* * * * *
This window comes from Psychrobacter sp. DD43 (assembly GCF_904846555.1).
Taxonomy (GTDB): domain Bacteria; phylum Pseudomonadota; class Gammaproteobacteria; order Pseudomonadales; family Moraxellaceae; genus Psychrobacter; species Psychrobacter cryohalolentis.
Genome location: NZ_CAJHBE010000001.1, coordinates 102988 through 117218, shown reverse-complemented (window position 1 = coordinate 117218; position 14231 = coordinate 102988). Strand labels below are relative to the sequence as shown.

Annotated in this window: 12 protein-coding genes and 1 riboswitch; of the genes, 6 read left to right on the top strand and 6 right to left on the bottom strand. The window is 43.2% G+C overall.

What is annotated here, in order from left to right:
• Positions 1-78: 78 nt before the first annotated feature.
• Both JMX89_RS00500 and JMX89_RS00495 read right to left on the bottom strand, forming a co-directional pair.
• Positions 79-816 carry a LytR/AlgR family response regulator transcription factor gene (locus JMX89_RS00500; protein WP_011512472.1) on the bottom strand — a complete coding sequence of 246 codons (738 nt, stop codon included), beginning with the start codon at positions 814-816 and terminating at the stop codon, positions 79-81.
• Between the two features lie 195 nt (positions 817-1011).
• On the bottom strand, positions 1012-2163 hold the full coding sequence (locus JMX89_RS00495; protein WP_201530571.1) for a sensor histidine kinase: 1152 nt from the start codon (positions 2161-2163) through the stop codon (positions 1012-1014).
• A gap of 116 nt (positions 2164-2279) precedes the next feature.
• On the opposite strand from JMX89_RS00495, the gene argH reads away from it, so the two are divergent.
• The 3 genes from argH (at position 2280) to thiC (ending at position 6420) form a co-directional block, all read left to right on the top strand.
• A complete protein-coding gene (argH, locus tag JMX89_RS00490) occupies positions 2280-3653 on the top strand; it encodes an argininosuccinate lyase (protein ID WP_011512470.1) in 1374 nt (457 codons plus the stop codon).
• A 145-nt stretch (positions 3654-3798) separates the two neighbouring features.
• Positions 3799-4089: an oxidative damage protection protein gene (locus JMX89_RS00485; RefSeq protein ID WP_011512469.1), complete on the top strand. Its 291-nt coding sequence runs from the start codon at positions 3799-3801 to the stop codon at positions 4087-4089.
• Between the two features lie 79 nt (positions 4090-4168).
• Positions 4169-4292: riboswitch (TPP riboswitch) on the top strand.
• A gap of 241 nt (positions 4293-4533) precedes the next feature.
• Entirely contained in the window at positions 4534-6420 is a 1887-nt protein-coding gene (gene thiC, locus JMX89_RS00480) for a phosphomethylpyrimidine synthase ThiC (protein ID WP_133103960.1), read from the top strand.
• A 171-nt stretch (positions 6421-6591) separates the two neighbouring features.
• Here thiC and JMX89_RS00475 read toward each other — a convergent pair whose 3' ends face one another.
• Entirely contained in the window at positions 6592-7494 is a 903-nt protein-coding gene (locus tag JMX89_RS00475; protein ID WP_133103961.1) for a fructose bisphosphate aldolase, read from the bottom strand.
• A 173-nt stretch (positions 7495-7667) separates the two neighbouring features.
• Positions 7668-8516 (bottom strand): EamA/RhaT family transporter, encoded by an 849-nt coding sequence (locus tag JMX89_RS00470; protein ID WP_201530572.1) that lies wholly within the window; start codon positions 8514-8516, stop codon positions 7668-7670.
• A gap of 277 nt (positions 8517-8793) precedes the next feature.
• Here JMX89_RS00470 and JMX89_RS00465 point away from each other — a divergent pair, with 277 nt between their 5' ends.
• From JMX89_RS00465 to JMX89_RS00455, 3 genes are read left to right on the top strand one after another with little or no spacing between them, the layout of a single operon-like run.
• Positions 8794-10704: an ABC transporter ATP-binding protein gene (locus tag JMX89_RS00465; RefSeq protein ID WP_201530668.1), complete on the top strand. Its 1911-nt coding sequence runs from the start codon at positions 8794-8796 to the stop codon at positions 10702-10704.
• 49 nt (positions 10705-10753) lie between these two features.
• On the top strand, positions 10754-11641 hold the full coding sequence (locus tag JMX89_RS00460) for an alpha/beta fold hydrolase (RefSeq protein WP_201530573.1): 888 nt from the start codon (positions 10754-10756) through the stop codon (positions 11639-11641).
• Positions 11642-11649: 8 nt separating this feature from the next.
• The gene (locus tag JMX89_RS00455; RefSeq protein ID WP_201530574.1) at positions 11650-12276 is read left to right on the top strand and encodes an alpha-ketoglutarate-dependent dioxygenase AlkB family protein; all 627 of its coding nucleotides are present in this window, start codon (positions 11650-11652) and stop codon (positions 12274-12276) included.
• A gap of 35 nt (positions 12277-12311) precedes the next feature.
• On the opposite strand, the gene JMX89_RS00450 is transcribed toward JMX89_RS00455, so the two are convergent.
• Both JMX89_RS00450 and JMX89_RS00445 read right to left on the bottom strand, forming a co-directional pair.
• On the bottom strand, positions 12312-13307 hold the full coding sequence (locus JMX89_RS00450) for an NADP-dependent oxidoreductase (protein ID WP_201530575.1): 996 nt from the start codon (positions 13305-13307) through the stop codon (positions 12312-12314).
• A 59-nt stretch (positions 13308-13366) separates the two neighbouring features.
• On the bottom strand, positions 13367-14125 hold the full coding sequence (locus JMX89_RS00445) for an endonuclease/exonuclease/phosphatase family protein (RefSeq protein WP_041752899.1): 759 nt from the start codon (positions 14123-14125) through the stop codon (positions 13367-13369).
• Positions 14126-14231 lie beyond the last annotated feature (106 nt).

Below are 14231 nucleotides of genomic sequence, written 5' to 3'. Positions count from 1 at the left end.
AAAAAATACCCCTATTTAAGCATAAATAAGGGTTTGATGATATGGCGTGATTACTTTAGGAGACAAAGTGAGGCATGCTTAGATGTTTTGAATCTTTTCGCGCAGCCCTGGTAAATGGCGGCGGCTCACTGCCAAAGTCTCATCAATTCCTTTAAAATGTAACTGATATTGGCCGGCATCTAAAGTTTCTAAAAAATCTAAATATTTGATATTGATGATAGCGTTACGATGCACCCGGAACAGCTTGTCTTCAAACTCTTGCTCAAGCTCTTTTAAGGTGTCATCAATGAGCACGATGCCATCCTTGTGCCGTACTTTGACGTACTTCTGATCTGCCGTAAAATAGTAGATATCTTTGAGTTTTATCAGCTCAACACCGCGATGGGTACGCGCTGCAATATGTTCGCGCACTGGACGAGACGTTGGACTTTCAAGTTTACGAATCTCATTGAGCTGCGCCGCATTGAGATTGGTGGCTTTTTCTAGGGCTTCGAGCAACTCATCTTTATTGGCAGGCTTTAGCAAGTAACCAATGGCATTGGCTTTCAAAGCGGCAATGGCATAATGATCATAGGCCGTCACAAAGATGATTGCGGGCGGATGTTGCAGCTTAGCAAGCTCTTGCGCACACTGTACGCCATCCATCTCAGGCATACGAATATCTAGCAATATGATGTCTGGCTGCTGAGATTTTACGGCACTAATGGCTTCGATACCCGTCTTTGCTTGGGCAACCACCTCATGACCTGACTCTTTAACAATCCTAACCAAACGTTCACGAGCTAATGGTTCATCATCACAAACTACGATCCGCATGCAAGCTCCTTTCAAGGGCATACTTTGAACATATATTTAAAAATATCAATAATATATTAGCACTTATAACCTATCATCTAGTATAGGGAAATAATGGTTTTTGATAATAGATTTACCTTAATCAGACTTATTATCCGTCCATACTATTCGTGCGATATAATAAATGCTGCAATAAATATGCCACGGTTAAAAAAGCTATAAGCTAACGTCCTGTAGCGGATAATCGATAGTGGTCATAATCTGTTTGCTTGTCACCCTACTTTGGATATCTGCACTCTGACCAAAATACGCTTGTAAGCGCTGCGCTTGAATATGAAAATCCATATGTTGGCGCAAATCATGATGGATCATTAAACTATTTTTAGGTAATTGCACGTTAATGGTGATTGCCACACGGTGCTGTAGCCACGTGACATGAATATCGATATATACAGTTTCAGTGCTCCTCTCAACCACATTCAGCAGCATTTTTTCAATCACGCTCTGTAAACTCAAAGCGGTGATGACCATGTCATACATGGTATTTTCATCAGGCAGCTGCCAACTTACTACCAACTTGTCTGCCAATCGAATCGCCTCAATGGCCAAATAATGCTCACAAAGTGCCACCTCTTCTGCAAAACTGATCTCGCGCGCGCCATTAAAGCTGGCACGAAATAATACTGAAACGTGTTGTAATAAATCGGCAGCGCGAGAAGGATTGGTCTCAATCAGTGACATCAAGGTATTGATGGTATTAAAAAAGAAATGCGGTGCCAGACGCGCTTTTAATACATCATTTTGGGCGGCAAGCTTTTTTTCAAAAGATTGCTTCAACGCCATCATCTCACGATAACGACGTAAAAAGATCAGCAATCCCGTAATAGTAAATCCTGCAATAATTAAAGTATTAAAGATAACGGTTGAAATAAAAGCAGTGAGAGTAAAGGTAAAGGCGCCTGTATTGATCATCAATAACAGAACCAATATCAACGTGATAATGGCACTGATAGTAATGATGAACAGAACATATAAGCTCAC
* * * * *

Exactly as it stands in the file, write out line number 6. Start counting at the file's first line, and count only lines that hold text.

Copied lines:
• Positions 1-78: 78 nt before the first annotated feature.